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History Quotes

11 of the best book quotes about history
  1. #1
    “I had decided to study not history, but historians. I suppose my interest came from the sense of groundlessness I’d felt since learning about the Holocaust and the civil rights movement--since realizing that what a person knows about the past is limited, and will always be limited, to what they are told by others. I knew what it was to have a misconception corrected--a misconception of such magnitude that shifting it shifted the world. Now I needed to understand how the great gatekeepers of history had come to terms with their own ignorance and partiality. I thought if I could accept that what they had written was not absolute but was the result of a biased process of conversation and revision, maybe I could reconcile myself with the fact that the history most people agreed upon was not the history I had been taught.”
  2. #2
    “Among other things, you’ll find that you’re not the first person who was ever confused and frightened and even sickened by human behavior. You’re by no means alone on that score, you’ll be excited and stimulated to know. Many, many men have been just as troubled morally and spiritually as you are right now. Happily, some of them kept records of their troubles. You’ll learn from them—if you want to. Just as someday, if you have something to offer, someone will learn something from you. It’s a beautiful reciprocal arrangement. And it isn’t education. It’s history. It’s poetry.”
  3. #3
    “How can we live without our lives? How will we know it’s us without our past?”
  4. #4
    “I believe the universe wants to be noticed. I think the universe is improbably biased toward consciousness, that it rewards intelligence in part because the universe enjoys its elegance being observed. And who am I, living in the middle of history, to tell the universe that it—or my observation of it—is temporary?”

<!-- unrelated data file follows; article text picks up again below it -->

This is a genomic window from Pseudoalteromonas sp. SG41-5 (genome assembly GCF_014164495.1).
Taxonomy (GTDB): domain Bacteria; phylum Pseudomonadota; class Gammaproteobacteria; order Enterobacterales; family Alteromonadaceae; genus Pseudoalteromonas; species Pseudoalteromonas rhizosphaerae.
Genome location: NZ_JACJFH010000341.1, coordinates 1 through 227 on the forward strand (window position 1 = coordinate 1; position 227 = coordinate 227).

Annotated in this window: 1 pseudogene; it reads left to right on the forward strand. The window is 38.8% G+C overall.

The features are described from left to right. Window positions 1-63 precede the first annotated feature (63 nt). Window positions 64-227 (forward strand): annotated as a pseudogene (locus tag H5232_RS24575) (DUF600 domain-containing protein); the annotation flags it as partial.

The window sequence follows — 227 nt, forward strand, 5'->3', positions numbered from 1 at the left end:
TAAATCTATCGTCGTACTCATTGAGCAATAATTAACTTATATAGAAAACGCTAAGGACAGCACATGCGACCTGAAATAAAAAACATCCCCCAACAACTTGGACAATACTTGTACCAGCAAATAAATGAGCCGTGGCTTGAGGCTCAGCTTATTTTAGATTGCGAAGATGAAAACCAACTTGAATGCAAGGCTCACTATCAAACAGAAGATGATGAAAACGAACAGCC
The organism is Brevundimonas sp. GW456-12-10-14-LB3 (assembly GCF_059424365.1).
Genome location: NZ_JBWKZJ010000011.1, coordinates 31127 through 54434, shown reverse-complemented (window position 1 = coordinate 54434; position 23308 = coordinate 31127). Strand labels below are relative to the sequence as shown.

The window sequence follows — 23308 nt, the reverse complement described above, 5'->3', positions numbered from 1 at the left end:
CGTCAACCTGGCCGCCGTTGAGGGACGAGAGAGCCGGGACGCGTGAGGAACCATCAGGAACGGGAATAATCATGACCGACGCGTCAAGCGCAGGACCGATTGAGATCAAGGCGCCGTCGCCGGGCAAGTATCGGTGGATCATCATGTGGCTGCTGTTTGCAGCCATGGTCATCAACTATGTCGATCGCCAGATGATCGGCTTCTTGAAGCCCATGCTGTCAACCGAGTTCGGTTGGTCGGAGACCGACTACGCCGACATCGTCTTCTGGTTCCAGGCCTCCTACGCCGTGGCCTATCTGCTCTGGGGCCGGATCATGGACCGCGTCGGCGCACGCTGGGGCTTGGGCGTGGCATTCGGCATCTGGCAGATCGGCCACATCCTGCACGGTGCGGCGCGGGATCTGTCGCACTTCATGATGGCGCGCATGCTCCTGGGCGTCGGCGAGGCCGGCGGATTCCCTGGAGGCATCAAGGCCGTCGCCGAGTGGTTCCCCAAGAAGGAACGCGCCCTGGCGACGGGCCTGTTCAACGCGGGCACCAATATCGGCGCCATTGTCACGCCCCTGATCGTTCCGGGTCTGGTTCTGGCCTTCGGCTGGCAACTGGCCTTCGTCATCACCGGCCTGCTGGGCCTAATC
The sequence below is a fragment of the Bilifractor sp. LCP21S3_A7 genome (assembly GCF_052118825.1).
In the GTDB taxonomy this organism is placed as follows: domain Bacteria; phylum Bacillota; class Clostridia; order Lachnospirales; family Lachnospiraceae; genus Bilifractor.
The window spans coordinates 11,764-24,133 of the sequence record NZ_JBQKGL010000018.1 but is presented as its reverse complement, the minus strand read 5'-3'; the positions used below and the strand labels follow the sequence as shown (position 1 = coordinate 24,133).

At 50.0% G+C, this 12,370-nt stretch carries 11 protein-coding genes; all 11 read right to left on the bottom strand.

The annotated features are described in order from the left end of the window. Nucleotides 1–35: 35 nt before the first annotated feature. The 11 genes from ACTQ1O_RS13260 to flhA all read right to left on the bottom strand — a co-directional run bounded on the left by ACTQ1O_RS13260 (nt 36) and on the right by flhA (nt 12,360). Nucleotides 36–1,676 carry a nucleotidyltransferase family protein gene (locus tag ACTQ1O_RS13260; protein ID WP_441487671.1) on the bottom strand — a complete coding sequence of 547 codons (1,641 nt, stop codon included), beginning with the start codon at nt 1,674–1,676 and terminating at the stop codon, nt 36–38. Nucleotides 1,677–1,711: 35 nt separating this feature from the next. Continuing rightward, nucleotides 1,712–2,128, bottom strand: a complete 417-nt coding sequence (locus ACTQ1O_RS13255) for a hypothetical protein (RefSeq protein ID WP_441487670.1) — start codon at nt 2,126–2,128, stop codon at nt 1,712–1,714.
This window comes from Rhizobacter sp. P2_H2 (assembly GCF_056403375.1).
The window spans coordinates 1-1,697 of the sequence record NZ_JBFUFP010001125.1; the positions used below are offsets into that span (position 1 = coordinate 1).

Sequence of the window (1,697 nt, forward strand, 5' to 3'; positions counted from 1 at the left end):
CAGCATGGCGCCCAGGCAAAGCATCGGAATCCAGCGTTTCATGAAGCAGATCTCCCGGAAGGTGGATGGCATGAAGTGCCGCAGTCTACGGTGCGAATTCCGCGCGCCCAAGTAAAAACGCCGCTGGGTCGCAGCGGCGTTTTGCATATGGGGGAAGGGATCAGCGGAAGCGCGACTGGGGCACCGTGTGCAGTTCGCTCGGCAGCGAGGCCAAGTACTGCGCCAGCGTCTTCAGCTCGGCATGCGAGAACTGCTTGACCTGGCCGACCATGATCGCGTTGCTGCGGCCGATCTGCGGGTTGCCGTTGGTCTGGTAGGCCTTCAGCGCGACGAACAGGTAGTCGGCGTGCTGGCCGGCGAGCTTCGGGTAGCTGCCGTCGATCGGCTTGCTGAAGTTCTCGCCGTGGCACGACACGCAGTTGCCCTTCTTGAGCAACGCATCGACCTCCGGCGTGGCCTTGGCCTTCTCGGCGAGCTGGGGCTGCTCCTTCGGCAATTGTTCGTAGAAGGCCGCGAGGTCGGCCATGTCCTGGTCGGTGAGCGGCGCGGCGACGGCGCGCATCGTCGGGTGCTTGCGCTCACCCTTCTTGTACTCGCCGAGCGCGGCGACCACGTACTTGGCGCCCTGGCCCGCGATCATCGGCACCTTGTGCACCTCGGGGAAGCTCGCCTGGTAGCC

5. #5
    “You know the greatest lesson of history? It’s that history is whatever the victors say it is. That’s the lesson. Whoever wins, that’s who decides the history. We act in our own self-interest. Of course we do. Name me a person or a nation who does not. The trick is figuring out where your interests are.”
  6. #6
    “There is no instance of a nation benefitting from prolonged warfare.”
  7. #7
    “History provides us with numerous examples of people who were convinced that they were doing the right thing and committed terrible crimes because of it.”
  8. #8
    “There’s much more. There’s all that goes beyond – all ... that is Elsewhere – and all that goes back, and back, and back. I received all of those, when I was selected. And here in this room, all alone, I re-experience them again and again. It is how wisdom comes. And how we shape our future.”
  9. #9
    It is one thing to write as poet and another to write as a historian.
  10. #10
    “Now what is history? It is the centuries of systematic explorations of the riddle of death, with a view to overcoming death. That’s why people discover mathematical infinity and electromagnetic waves, that’s why they write symphonies..”
  11. #11
    “What I wanted was for them to have a grand, sweeping narrative that they deserved, the kind of American history that belongs to the Wright Brothers and the astronauts, to Alexander Hamilton and Martin Luther King Jr. Not told as a separate history, but as part of the story we all know. Not at the margins, but at the very center, the protagonists of the drama. And not just because they are black, or because they are women, but because they are part of the American epic.”
Books by Margot Lee ShetterlyView All ››
Hidden Figures: The True Story of Four Black Women and the Space Race book
5.0
Coretta Scott King Award Winners · Female Scientists · famous people · outer space · jobs and careers · Martin Luther King, Jr. · historical figures · civil rights movement
Hidden Figures: The True Story of Four Black Women and the Space Race
Female Scientists · outer space · female role models · computers · math · African Americans
Hidden Figures Young Readers' Edition
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